CLOSE
MENUCLOSE

Do Britney Spears Deep Cuts Stand The Test Of Time?

Music

Hey, not everything can be "...Baby One More Time"

As ...Baby One More Time, Britney Spears' debut album, turns 20 years old, it's the perfect moment to revisit the songs that would lead to her becoming a forever-household name. It's also the perfect time to reassess what superfans often claim is one of their favorite albums, one they stand by, ride or die. In other words, it's the perfect time to wonder if they've ever actually listened to the album all the way through at all.

Take away all the iconic hits—the titular track, "(You Drive Me) Crazy," and "Sometimes"—from Spears' breakout album, and you're left with nothing more than the era's most basic pop music, devotionals to puppy love; strung together, they sound like a desperate plea: "I will be there, I will still love you deep in my heart, I'll never stop loving you." Sorry, Britney stans, but it's repetitive, bubblegum, and not at all a nuanced representation of the pop phenom—and certainly not what she'd become.

The thing to remember about Brit is that she was acutely aware of the power of her own sexuality and image, and when those things are present thematically throughout the album, it's at its strongest; when they're not, the album's infrastructure collapses thanks to songs like "Soda Pop," which is, according to Genius and anyone who has ever scrolled a bit too far on Reddit, about ejaculation. It's also got a clunky tune on top of the gross lyrics, which just adds insult to injury. Then there's "E-mail My Heart," which has not aged well but wasn't even good at the time.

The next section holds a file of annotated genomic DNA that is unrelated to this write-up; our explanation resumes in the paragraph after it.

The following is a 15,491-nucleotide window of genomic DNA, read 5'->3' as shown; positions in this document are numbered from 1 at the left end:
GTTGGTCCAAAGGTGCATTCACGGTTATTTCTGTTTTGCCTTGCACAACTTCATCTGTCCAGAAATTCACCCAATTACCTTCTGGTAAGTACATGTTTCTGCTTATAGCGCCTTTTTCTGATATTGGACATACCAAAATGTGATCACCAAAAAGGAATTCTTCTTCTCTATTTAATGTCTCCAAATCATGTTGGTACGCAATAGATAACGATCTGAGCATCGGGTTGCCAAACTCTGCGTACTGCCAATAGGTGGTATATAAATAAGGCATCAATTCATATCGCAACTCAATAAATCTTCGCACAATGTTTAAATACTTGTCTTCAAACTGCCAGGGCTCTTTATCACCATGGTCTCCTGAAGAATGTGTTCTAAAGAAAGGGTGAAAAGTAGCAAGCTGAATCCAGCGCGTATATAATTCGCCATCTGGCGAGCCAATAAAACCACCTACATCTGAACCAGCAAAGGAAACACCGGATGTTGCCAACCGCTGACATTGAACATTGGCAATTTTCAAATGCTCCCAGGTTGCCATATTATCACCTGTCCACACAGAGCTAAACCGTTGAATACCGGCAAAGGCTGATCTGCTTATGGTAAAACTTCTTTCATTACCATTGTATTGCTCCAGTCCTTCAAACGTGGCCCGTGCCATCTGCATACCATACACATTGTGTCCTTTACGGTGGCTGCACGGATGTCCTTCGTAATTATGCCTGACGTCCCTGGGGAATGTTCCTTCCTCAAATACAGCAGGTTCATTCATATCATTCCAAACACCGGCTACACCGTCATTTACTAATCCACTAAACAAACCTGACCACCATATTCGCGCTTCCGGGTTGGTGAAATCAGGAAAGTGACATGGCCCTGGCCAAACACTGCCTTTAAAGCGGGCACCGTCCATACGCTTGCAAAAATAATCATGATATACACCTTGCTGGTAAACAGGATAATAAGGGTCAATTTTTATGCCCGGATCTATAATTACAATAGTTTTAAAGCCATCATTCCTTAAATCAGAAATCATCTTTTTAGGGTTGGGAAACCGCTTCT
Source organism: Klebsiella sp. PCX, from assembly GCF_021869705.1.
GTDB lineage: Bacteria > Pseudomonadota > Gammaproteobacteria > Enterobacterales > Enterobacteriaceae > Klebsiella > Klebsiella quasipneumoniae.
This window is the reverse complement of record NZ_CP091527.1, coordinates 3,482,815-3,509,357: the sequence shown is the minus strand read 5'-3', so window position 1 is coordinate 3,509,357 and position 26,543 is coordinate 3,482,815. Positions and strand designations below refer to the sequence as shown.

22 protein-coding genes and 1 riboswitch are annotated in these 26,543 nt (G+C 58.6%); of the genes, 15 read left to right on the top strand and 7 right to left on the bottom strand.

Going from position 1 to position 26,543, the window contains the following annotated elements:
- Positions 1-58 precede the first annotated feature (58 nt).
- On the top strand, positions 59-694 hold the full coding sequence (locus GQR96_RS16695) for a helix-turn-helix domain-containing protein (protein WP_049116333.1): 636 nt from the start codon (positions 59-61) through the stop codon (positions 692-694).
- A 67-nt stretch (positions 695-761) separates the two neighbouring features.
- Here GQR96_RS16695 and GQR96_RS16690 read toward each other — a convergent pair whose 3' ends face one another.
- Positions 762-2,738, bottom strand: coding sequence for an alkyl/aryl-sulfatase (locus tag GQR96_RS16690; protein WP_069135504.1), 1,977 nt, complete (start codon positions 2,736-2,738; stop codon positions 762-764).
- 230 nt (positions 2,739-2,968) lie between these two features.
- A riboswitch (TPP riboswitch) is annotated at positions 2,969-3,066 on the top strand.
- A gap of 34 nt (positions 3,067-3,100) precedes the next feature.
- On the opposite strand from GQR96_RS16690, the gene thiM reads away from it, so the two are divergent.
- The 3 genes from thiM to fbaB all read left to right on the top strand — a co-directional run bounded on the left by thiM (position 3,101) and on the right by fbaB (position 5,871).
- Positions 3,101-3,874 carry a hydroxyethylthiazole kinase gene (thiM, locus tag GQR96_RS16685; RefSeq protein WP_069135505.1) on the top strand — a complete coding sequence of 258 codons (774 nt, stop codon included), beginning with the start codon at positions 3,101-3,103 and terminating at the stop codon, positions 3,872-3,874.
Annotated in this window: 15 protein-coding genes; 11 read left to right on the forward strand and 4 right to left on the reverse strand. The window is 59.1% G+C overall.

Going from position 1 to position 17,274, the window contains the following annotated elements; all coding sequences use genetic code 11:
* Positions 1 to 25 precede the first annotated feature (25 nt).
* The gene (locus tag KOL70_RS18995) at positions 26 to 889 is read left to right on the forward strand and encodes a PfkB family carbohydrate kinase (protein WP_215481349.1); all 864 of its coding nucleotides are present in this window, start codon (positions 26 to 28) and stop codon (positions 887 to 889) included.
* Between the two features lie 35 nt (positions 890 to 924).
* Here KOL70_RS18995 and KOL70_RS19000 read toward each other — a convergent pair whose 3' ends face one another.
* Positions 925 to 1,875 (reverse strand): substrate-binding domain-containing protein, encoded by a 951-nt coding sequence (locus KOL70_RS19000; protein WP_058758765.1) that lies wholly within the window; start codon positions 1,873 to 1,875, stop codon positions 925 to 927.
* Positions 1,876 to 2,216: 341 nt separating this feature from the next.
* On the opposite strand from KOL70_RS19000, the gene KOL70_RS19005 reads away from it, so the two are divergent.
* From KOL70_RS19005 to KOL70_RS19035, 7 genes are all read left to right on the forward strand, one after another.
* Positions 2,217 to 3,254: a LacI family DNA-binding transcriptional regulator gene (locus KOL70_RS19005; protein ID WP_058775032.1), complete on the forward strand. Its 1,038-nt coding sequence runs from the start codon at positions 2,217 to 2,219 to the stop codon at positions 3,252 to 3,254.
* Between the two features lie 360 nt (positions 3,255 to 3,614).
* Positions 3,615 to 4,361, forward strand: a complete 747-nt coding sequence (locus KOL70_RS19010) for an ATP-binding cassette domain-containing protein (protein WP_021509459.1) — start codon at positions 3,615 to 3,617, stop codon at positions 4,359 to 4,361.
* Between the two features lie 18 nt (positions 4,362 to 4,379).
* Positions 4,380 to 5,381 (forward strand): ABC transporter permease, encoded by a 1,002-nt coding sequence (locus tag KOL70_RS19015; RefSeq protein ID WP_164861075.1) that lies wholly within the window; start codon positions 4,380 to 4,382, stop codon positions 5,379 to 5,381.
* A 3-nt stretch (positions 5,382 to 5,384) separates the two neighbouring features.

Further, the album is exhaustingly heavy on lustful slow jams with no real substance. The songwriters clearly didn't have much of an idea of what Spears should or would be, and so sort of threw everything on the album to see what would stick. Thankfully, what did stick was the infectious "...Baby One More Time," and so that was the sound they picked up and ran with, leaving most of the weird inauthentic love songs in the past.

It's interesting, then, to be celebrating the release of Spears' first album, when most of us don't actually care about it as an album, per se. What we care about are her hits, the ones that seamlessly transitioned into the bops of Oops!... I Did It Again. But while some people would insist that true stans love the entirety of the first album, I think what makes Spears a real cultural icon, a communicable signifier of the turn of the millennium, is that she knew before anyone else that albums don't matter. All that weird gushiness on ...Baby One More Time was just filler, a bridge to the Britney of "Lucky" and "Stronger" and all of the unparalleled pop staples that came immediately after, those songs that really make you want to turn the volume up—not listen with it way, way down. Speaking of which, can someone cue up, "Can't Make You Love Me?"